A fragrant journey to three intoxicating locales
For the world’s finest fragrance houses and their master perfumers—travelling abroad in search of the highest-quality additives for our most beloved perfumes—the planet is a playground of raw ingredients. Three seasoned noses take us on an adventure to three resource-rich regions, exploring scents from flowers to fruits to woods. And with their local aromas wafting through the air, legendary histories, and dreamlike landscapes to match, they may just inspire you to plan your next trip.
A heavenly-scented hill-town in the region of Provence, Grasse has been known as the world’s perfume capital for centuries. Its incomparable climate and rich soil provide the ideal conditions for growing an array of exquisite flowers, making the medieval town home to many elite fragrance houses, including Chanel, Dior, and Guerlain.
Nurtured in fields, Rosa centifolia—more commonly known as May rose due to its five-week blooming season every May—is one of Grasse’s most sought-after flowers, and its essence can be found at the heart of many famous fragrances, such as Chanel’s coveted star, No. 5.
The heady, soft-pink blooms are hand-picked from their stems with the utmost care in the early morning, before sunrise, after the petals have fully blossomed overnight. “You’ll see families coming and picking all the flowers. One minute those gardens are full with pink roses, and the next, bam— they’re green. They go so fast!” explains Guerlain’s in-house perfumer Thierry Wasser.
Provence’s plateaus of thick wild lavender stretching toward the horizon provide fairytale scenery, and have a storied perfumed past. “[Lavender] has been cultivated since as early as the 18th century. It carries a very fresh and clean smell, and was actually used in Roman baths before the Middles Ages,” reveals Loc Dong, a go-to perfumer for Paco Rabanne. “Seeing a blue field of lavender, and feeling overwhelmed by its aromatic notes, is a moment to remember,” expresses Dong.
The postcard-perfect plant is harvested from late July until mid-August. “The fields become a beautiful blue, but you have to wait until [the lavender] starts to dry and becomes a little greyish to harvest,” adds Wasser. “That’s when its oil content is at the maximum.”
Italy is renowned in perfumery for the citrus trees that dot its sweeping countryside and breathtaking, turquoise-watered coastline. With its almost lemon-like appearance, the bitter orange—which predominantly grows in Southern Italy’s Calabria region— produces one of the most highly-prized citrus notes, bergamot oil. “Bergamot provides a fresh, citrusy, floral note with an aromatic tea facet,” explains perfumer Julie Massé, a regular Giorgio Armani fragrance collaborator. Mainly used as a top note, the zesty oil comes from the peel of the orange fruit, and is “like a ray of Italian sunshine in a bottle,” expresses Massé.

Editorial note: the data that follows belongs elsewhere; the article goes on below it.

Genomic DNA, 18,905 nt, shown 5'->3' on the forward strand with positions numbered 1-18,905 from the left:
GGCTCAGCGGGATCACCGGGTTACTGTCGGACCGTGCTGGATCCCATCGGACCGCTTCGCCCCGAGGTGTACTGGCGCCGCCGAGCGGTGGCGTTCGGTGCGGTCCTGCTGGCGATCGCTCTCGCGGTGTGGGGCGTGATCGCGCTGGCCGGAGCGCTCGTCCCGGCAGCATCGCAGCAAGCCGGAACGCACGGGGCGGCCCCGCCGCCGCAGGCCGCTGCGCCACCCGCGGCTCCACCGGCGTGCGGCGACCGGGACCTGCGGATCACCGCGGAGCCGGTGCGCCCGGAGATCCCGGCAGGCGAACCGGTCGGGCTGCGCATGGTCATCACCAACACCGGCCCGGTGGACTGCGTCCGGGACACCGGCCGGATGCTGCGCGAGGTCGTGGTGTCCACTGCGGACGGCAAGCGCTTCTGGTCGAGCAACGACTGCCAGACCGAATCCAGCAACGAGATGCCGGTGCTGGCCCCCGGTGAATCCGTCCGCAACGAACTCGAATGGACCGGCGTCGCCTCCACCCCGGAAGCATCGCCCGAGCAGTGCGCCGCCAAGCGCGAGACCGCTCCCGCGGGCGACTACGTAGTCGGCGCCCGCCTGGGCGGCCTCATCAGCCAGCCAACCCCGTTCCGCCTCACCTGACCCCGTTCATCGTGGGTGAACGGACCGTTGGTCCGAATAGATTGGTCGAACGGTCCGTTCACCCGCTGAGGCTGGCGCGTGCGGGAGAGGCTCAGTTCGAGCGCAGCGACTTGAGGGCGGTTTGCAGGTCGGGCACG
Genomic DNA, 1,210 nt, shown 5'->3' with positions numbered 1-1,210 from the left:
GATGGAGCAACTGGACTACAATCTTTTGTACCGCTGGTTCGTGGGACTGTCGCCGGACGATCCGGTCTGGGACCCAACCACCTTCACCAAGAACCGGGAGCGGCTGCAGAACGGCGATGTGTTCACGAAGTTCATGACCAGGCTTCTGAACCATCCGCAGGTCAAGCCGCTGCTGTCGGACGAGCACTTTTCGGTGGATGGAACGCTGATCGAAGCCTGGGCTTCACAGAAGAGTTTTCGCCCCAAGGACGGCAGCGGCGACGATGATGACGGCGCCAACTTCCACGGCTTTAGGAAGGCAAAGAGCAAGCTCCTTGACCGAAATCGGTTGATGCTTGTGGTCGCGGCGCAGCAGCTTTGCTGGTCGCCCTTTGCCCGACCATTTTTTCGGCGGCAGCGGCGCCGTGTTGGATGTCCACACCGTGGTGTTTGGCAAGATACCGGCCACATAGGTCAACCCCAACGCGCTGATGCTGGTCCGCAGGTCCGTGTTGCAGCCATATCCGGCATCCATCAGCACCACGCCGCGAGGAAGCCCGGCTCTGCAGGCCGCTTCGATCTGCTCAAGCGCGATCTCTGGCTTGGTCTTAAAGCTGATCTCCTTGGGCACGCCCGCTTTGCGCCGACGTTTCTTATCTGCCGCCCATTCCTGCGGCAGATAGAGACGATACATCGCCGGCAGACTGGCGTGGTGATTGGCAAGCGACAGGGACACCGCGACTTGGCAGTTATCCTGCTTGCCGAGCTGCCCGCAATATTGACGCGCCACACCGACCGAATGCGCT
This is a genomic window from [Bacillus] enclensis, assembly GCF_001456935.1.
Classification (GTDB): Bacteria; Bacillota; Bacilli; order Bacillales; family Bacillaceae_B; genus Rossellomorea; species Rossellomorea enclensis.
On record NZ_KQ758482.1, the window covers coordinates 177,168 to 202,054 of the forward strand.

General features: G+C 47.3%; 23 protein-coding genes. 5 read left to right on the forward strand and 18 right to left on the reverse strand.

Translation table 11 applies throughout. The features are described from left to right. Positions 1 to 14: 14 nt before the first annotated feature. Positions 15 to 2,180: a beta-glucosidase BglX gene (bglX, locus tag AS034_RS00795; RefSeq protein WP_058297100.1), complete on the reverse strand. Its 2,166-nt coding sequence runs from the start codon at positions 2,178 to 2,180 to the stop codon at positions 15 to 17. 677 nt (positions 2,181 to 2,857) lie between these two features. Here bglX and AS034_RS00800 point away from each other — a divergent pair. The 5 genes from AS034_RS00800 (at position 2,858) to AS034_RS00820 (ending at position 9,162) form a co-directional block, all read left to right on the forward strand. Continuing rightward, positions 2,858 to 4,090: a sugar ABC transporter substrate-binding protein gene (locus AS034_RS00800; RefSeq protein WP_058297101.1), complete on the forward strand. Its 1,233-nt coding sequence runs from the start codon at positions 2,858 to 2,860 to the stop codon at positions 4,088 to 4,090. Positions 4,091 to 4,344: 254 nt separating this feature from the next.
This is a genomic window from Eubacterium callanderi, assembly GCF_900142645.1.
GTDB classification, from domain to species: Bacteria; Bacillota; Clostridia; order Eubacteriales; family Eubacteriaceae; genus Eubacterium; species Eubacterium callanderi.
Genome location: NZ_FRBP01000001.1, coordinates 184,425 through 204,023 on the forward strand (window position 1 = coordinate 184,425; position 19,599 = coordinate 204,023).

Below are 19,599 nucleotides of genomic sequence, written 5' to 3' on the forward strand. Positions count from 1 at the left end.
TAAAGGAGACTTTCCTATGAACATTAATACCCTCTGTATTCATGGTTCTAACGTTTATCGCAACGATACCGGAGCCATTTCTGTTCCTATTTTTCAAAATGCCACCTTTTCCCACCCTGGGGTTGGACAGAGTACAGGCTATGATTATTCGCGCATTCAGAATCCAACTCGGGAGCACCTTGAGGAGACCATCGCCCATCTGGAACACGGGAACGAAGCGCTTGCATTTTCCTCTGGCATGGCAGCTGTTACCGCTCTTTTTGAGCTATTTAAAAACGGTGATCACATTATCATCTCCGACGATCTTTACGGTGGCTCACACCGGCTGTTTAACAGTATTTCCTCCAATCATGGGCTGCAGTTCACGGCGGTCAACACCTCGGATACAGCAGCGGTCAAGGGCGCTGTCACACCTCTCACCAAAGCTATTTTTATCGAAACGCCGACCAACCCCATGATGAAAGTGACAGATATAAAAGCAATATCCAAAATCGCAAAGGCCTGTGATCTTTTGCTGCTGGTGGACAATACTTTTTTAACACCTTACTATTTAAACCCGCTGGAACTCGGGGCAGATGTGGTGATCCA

“I find a lot of interest in petitgrain oil, the essence extracted from the leaves of lemon trees,” says Dong. “It offers a green bitter note with a strong, lively top note, and a fruity, floral candy undertone.” Many of the lemon trees used for distilling petitgrain grow in abundance along the seductively beautiful Amalfi Coast.
A range of raw ingredients can come from the humble orange tree, including the popular neroli oil and orange blossom absolute, both made from the tree’s alluring flowers. “Neroli gained its name from the fact that the princess of Nerola, Italy, Anne Marie Orsini, used to add the essence to her bath, and used it to perfume her gloves,” reveals Dong about the sweet, honeyed, and somewhat metallic elixir with green and spicy facets. As for orange blossom absolute, its scent is described as deeper, richer, and sultrier. “The orange flower is an important part of Italian culture,” says Dong. “It’s traditionally worn at weddings by the brides.”
Today, a lot of the jasmine available commercially comes from France or Italy, but the small, tubular, and intense blossom is a very symbolic flower in India. “It is often used in religious ceremonies, and it is said that the love arrows of Kama, the god of love, are made from jasmine,” reveals Dong. “The harvesting begins in June and ends in October, and the flowers are picked one by one. It’s very delicate work.” Night-blooming, perennial tuberose, with its waxy-white petals, is an exceptional ingredient in high-end perfume making. “Women flower-cutters pick it just before dawn when the flower is most fragrant. Its smell is a feminine kaleidoscopic delight: floral, opulent, creamy, green, with hints of coconut,” notes Dong. “It’s also used for ceremonial necklaces in India, and in some southern parts of the country, it’s even called ‘Sugandaraja’—the queen of flowers.”
Valued for hundreds of years, Indian sandalwood from the southern region is cultivated and used to build sacred temples. In solid form, the fine-grained aromatic wood is able to hold its fragrance for decades, making it one of the most expensive lumbers on the market. When its oil is extracted for perfumery (commercial production of Indian sandalwood essential oil has since moved to Australia for sustainability), “it offers creamy, addictive, woody notes, and brings elegant signatures to masculine and feminine fragrances,” says Dong.
Postcard-perfect lavender fields and blooming May rose from Provence.
Lemon trees from the breathtaking small town of Limone sul Garda, Italy.
Left: A bustling flower market in India. Right: Jasmine garlands ready to be worn.